HARARE – Mystery surrounds the car which was involved in a horrific accident with a biker who was leading President Robert Mugabe’s motorcade last Saturday.
On Saturday, one of the bikers leading the motorcade was involved in a crash with an Isuzu truck near the One Commando military base along Airport Road as Mugabe was making his way from the Harare International Airport upon his return from a medical visit in Singapore.
The biker suffered multiple injuries and was admitted to hospital.
Before that had happened, Mugabe’s wife, Grace, had been injured at the airport in a freak accident that occurred when the presidential chauffeur moved the car before the First Lady had been fully onboard.
The Daily News can report that in the case of the biker’s accident, nothing is known about the driver of the Isuzu truck, nor the owner despite the mysterious car having a registration, AAX 3166, whose search at the Central Vehicle Registry last week presented more questions than answers.
Despite having a number plate, the Isuzu did not exist in the registration books, further adding curiosity to ownership and authenticity of the registration number displayed by the car.
Police refused to comment, insisting that the investigative officer who attended the scene would be the best person to handle our enquiries.
It was not clear who had attended the scene of the accident as it happened on the borders of Hatfield, Cranborne and Braeside police stations.
Authorities have zero tolerance for motorists who obstruct or fail to pave way for the presidential motorcade.
Protocol demands that motorists – including vehicles that may belong to other security arms not part of the presidential motorcade – pave way for Mugabe.
In fact, according to the law, it is an offence not to pull from the road when Mugabe’s speeding motorcade approaches.
Several people have either been fined or jailed for falling foul of the laws governing Mugabe’s motorcade.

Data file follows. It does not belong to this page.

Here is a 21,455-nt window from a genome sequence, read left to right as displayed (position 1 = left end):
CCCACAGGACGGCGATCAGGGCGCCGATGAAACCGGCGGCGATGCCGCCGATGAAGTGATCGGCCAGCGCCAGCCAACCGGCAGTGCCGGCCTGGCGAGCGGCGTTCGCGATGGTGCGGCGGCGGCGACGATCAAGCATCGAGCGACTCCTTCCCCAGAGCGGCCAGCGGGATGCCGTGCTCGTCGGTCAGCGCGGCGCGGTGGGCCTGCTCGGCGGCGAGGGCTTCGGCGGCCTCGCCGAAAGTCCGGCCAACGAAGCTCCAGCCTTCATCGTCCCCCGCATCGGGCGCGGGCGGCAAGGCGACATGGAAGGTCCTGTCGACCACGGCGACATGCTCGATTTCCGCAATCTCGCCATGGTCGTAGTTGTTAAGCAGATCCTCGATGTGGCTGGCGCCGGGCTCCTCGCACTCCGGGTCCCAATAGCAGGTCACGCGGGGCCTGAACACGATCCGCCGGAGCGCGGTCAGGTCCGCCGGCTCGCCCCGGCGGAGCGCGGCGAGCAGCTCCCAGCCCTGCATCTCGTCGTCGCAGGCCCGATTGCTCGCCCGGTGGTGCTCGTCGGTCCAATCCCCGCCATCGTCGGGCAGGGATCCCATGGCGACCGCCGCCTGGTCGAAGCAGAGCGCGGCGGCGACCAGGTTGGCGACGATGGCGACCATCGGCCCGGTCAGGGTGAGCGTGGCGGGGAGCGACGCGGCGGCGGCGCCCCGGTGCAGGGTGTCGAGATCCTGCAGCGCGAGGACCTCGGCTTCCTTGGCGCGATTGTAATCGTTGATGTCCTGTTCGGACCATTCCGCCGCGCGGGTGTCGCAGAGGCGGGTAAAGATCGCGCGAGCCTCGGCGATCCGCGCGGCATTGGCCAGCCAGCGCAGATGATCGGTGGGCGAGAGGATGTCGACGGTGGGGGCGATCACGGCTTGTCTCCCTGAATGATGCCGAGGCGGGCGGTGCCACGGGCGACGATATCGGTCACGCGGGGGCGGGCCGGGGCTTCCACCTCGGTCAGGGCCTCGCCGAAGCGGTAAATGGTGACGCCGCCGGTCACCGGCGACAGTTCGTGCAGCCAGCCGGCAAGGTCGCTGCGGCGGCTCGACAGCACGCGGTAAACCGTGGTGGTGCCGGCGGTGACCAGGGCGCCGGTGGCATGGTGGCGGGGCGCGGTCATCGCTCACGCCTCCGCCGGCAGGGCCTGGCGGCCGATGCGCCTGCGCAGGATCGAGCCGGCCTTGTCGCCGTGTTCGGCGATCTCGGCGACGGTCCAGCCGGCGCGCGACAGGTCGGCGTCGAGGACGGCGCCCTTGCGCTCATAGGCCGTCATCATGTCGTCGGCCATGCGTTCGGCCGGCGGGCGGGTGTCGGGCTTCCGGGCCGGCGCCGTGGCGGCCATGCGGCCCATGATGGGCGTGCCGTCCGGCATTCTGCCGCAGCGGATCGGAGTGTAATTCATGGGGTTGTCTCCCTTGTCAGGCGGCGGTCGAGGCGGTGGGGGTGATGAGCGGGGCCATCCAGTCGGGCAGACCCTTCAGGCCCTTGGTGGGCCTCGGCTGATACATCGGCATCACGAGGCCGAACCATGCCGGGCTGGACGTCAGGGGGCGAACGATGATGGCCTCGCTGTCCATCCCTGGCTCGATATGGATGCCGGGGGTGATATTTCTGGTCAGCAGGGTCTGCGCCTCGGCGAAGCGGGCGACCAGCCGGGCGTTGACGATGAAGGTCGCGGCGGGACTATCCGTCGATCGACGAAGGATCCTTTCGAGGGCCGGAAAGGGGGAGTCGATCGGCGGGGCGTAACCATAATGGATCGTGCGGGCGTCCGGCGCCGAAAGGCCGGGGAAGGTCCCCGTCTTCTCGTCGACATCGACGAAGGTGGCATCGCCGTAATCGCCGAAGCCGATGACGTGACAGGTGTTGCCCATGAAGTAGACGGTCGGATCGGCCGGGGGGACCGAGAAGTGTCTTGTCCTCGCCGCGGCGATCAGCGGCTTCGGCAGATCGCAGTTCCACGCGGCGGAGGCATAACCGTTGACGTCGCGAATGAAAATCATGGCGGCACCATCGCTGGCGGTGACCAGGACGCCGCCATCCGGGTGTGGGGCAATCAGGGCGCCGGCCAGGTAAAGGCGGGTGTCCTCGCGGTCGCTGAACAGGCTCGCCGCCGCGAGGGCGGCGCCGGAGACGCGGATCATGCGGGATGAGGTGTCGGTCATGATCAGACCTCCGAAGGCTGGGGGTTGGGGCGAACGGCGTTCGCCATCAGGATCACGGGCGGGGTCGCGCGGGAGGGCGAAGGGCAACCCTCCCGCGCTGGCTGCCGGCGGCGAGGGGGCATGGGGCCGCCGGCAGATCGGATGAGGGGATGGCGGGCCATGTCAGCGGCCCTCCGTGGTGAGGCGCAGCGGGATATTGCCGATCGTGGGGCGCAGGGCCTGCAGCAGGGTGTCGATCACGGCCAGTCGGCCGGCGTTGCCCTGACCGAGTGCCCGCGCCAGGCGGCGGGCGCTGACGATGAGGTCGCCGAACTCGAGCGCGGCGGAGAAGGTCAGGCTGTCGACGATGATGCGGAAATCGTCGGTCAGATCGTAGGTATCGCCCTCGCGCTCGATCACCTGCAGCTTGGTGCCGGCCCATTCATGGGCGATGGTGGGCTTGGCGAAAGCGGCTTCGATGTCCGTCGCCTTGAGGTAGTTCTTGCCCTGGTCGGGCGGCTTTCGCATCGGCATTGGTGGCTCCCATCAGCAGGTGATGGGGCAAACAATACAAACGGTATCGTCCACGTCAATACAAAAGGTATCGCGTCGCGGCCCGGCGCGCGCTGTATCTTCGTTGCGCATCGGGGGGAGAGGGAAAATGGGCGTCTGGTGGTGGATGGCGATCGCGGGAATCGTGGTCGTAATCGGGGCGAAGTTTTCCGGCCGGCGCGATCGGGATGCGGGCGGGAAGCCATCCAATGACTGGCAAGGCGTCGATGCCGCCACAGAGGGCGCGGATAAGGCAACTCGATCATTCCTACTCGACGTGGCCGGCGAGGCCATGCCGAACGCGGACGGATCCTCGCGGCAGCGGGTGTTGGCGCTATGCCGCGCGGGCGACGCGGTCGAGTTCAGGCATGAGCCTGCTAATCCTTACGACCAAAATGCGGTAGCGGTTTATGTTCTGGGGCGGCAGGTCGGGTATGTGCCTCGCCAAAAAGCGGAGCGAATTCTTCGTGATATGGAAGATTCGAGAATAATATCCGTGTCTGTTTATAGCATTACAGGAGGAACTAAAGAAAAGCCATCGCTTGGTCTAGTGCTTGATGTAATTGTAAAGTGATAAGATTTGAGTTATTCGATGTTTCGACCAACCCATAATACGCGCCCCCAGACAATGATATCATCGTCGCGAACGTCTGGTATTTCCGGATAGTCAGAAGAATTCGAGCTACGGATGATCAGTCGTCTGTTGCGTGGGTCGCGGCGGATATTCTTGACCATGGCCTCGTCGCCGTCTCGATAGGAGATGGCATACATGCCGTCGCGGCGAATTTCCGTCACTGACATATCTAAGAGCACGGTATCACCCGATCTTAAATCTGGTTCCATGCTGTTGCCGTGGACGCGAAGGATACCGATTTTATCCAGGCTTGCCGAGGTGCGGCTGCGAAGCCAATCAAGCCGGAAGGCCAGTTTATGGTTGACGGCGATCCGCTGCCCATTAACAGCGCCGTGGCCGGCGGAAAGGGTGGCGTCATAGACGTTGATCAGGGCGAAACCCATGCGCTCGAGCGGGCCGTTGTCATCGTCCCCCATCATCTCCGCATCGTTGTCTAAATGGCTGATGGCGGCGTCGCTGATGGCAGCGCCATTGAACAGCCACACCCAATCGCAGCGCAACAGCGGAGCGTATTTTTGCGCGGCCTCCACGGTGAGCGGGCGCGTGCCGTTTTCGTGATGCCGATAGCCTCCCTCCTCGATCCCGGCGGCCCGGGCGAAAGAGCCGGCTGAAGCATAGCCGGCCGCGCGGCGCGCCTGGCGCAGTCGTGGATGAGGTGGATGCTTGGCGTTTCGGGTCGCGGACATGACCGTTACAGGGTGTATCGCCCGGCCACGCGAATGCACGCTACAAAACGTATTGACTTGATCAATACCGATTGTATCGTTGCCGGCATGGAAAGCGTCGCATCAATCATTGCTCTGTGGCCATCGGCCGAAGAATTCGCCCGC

One classical example is of a Victoria Falls man, Trinity Gonongono, who was jailed 30 years when he failed to make way for the presidential motorcade.
Last Saturday’s crash was not the first time that Mugabe’s motorcade has been involved in crashes with motorists.
In May this year, one of Mugabe’s motorcade outriders was left badly injured in Harare during the evening rush hour, after he crashed into a motorist while trying to clear traffic for the Zanu PF leader who was on his way to State House where he was hosting Lesotho king, King Letsie III.
In May last year, Mugabe’s motorcade was involved in a similar accident when another of the outriders crashed into a commuter omnibus whose driver was later charged with negligent driving.
And in one of the most horrific crashes to involve the presidential motorcade in 2012, one of Mugabe’s outriders met a horrific death when his bike caught fire near Sam Levy village in Borrowdale, Harare.
Traumatised eyewitnesses watched helplessly then as the outrider writhed on the side of the road in agony, battling for dear life as his motorbike — which was lying by his side — was consumed by a raging fire, which also killed him moments later.
This was after some passing motorists had desperately tried to put out the fire using their fire extinguishers.
Also in 2012, a police lead vehicle sent to clear traffic ahead of the president’s oncoming convoy, rammed into a commuter minibus carrying 22 passengers.
A male passenger in the minibus died on impact with a police Mercedes, while 15 other people — including two police officers — were seriously injured.
On another trip to Zvimba in the same year, the presidential convoy was also involved in two accidents.
In the first crash, a homeless man was knocked down by a police motorbike in Harare — with the police outrider and the victim both being hospitalised, and the homeless man dying later.
And as the president’s convoy left Kutama on the return journey, an open-top army Land Cruiser carrying members of the presidential guard burst a tyre and overturned — killing Jeoffrey Mukotekwa and wounding several others.